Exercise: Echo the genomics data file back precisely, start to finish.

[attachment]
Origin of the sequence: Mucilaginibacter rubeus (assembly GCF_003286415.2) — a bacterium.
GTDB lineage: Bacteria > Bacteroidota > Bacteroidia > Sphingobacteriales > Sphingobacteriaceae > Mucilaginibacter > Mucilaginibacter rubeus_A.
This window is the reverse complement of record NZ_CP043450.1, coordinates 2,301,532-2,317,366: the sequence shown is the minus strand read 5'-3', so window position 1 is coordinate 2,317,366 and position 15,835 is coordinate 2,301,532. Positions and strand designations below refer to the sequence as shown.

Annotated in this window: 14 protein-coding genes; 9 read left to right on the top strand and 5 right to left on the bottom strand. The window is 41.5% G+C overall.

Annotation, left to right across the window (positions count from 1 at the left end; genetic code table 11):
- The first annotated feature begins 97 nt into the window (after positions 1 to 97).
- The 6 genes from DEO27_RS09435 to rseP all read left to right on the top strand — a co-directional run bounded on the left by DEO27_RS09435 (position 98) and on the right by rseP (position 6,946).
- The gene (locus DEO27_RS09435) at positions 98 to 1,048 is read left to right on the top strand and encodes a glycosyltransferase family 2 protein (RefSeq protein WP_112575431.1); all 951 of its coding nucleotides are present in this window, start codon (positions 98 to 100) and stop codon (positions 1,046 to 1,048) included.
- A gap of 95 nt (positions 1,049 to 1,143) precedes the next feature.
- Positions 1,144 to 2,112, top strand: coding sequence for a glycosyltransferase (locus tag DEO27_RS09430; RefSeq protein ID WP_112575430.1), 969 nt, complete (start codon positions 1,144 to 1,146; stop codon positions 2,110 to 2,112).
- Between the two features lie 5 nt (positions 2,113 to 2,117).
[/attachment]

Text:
Origin of the sequence: Mucilaginibacter rubeus (assembly GCF_003286415.2) — a bacterium.
GTDB lineage: Bacteria > Bacteroidota > Bacteroidia > Sphingobacteriales > Sphingobacteriaceae > Mucilaginibacter > Mucilaginibacter rubeus_A.
This window is the reverse complement of record NZ_CP043450.1, coordinates 2,301,532-2,317,366: the sequence shown is the minus strand read 5'-3', so window position 1 is coordinate 2,317,366 and position 15,835 is coordinate 2,301,532. Positions and strand designations below refer to the sequence as shown.

Annotated in this window: 14 protein-coding genes; 9 read left to right on the top strand and 5 right to left on the bottom strand. The window is 41.5% G+C overall.

Annotation, left to right across the window (positions count from 1 at the left end; genetic code table 11):
- The first annotated feature begins 97 nt into the window (after positions 1 to 97).
- The 6 genes from DEO27_RS09435 to rseP all read left to right on the top strand — a co-directional run bounded on the left by DEO27_RS09435 (position 98) and on the right by rseP (position 6,946).
- The gene (locus DEO27_RS09435) at positions 98 to 1,048 is read left to right on the top strand and encodes a glycosyltransferase family 2 protein (RefSeq protein WP_112575431.1); all 951 of its coding nucleotides are present in this window, start codon (positions 98 to 100) and stop codon (positions 1,046 to 1,048) included.
- A gap of 95 nt (positions 1,049 to 1,143) precedes the next feature.
- Positions 1,144 to 2,112, top strand: coding sequence for a glycosyltransferase (locus tag DEO27_RS09430; RefSeq protein ID WP_112575430.1), 969 nt, complete (start codon positions 1,144 to 1,146; stop codon positions 2,110 to 2,112).
- Between the two features lie 5 nt (positions 2,113 to 2,117).